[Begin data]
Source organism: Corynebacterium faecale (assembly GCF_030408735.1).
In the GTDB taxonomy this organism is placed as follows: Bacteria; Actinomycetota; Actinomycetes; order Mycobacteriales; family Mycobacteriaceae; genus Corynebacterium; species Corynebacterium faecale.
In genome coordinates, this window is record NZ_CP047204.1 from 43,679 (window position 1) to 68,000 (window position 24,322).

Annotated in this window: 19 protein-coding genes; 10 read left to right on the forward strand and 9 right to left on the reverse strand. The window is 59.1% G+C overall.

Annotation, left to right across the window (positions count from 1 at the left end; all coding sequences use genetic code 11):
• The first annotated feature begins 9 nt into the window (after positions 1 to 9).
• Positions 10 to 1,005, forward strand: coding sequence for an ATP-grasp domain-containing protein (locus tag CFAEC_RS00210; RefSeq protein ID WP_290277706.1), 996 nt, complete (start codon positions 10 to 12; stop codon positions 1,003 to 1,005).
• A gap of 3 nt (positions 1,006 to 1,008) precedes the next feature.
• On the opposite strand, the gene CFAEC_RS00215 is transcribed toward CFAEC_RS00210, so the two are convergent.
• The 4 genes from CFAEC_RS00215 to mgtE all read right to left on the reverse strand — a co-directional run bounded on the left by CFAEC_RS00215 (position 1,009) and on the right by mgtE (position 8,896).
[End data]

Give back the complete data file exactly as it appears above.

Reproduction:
Source organism: Corynebacterium faecale (assembly GCF_030408735.1).
In the GTDB taxonomy this organism is placed as follows: Bacteria; Actinomycetota; Actinomycetes; order Mycobacteriales; family Mycobacteriaceae; genus Corynebacterium; species Corynebacterium faecale.
In genome coordinates, this window is record NZ_CP047204.1 from 43,679 (window position 1) to 68,000 (window position 24,322).

Annotated in this window: 19 protein-coding genes; 10 read left to right on the forward strand and 9 right to left on the reverse strand. The window is 59.1% G+C overall.

Annotation, left to right across the window (positions count from 1 at the left end; all coding sequences use genetic code 11):
• The first annotated feature begins 9 nt into the window (after positions 1 to 9).
• Positions 10 to 1,005, forward strand: coding sequence for an ATP-grasp domain-containing protein (locus tag CFAEC_RS00210; RefSeq protein ID WP_290277706.1), 996 nt, complete (start codon positions 10 to 12; stop codon positions 1,003 to 1,005).
• A gap of 3 nt (positions 1,006 to 1,008) precedes the next feature.
• On the opposite strand, the gene CFAEC_RS00215 is transcribed toward CFAEC_RS00210, so the two are convergent.
• The 4 genes from CFAEC_RS00215 to mgtE all read right to left on the reverse strand — a co-directional run bounded on the left by CFAEC_RS00215 (position 1,009) and on the right by mgtE (position 8,896).